- It makes it easier to sell ongoing maintenance. While this meeting is primarily about vetting clients, it’s a chance to talk about the need for ongoing maintenance. It’s better to sell ongoing maintenance before a project than to spring it on a client afterward.
- It shows your professionalism. All of this illustrates that you’re a serious, organized, professional developer. That should put clients at ease and make them more willing to sign a contract and get started.
Consider Your Current Process For Landing Clients & Securing Projects
Before exploring the ins and outs of the client consultation meeting, it might help to consider your current process for nurturing prospects first. How exactly do you land a client and secure a project?
Some web designers don’t have a formal process. They make first contact with a client, maybe from a website form or a referral. They trade emails, answering some questions and asking others. A back and forth dance ensues, and it may stretch out over weeks or even months. Eventually, they get enough clarity about what the client needs to make a proposal and the project moves forward.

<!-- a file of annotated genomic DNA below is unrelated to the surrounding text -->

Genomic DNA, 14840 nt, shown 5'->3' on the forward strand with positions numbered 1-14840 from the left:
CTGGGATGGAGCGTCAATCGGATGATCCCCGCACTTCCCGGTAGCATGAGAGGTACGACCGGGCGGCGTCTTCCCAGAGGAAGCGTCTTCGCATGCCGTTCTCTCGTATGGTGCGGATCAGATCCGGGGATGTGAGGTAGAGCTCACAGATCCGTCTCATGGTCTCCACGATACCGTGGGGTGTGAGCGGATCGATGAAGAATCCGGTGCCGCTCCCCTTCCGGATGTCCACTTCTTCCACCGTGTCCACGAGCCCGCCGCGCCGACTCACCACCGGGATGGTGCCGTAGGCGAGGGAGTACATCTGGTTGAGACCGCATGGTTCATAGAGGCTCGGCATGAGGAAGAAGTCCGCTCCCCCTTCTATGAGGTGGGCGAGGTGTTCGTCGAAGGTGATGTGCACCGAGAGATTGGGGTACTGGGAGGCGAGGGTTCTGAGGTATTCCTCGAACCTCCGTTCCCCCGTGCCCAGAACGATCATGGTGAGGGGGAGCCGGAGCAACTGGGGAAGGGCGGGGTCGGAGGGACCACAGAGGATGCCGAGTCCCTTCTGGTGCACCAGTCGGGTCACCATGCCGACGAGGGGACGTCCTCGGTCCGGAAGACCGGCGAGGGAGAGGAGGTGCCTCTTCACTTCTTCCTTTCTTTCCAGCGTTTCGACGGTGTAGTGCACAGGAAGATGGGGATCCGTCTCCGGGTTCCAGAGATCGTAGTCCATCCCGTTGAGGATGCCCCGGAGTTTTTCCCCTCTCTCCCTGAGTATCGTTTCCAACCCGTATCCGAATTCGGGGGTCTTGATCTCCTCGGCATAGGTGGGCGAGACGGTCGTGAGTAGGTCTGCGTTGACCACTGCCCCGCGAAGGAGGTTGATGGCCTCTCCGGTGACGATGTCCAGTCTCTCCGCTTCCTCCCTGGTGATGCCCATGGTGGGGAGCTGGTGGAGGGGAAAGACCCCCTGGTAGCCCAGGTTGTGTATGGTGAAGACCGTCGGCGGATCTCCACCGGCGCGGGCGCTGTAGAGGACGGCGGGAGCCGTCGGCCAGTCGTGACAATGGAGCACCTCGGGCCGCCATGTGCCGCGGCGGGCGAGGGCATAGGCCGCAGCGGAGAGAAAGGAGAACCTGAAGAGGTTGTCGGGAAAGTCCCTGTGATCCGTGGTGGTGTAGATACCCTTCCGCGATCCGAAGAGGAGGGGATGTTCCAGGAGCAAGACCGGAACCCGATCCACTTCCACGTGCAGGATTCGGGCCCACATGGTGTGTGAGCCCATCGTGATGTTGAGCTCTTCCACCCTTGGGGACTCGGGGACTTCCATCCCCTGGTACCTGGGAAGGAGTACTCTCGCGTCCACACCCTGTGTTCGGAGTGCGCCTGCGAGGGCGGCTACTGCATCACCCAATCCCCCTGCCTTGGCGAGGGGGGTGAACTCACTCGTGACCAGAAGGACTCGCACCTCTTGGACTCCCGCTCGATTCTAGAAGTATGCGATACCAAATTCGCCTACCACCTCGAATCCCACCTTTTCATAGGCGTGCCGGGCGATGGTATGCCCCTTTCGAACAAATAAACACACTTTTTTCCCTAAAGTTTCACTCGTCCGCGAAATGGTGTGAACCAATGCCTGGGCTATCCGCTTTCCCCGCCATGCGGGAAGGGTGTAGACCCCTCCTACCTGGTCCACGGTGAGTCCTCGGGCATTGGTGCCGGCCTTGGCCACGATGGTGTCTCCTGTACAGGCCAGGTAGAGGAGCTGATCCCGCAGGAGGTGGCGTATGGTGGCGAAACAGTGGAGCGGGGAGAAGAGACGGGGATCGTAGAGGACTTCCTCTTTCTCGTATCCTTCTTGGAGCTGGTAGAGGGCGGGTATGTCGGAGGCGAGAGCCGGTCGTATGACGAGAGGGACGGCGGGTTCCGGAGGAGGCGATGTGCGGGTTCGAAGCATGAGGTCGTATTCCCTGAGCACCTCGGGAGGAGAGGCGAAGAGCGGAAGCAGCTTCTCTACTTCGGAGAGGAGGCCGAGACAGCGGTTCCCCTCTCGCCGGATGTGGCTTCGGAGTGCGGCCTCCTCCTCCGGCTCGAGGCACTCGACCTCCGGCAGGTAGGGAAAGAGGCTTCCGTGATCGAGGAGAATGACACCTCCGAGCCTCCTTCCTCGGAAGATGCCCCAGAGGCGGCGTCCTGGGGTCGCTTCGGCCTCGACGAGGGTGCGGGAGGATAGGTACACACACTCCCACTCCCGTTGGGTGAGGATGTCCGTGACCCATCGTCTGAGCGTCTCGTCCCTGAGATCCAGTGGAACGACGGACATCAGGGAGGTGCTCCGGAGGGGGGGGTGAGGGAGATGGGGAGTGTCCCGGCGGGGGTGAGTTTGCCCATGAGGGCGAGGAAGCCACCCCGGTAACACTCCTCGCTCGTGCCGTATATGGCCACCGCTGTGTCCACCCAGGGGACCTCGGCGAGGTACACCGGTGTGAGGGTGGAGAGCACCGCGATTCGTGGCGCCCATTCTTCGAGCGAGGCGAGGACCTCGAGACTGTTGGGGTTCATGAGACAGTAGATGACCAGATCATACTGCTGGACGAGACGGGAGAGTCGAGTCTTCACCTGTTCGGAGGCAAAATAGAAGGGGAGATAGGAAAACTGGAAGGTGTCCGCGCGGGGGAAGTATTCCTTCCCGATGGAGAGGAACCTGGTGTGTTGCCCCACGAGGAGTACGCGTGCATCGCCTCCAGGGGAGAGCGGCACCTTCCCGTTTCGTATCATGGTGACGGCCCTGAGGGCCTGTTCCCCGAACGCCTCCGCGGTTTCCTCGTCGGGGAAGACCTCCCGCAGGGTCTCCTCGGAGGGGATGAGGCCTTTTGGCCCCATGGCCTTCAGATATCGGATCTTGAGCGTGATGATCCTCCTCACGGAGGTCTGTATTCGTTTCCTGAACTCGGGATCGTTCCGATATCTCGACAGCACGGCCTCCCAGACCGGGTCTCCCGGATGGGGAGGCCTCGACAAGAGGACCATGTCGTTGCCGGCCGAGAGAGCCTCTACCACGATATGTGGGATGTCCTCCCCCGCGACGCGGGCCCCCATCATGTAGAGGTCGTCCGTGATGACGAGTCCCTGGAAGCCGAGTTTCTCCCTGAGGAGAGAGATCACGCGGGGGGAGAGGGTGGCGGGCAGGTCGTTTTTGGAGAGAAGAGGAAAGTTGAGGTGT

This may be the best-case scenario. A lot of times those conversations peter out and nothing comes of it. That’s one way to land a project. It can work, but it’s not very efficient. Not having a process wastes time with prospective clients who may never pay you a dime. It’s also prone to missing important details or forgetting to ask questions that can cause problems down the road.
We talked about the importance of creating critical business systems, and that starts with how you secure clients and land projects. If you formalize and streamline that process, right from the beginning, you can be more efficient, more productive, and more profitable.
Consider Your First Contact with a Prospective Client
You should have a formal process for what to do when you connect with a new prospective client. You need to figure out what they need, how serious they are, and if you want to work with them. A good process will help you weed out bad clients and avoid nightmare projects.
A helpful part of this first contact is to mention a dollar amount: “Our minimum price for a website is $X.” You’ll find out quickly how serious they are. You’ll also scare away bargain hunters.
Mentioning a minimum project cost is an initial client screening. You might have a script of a few preliminary questions to ask. Maybe you put together a short online form you ask prospective clients to fill out.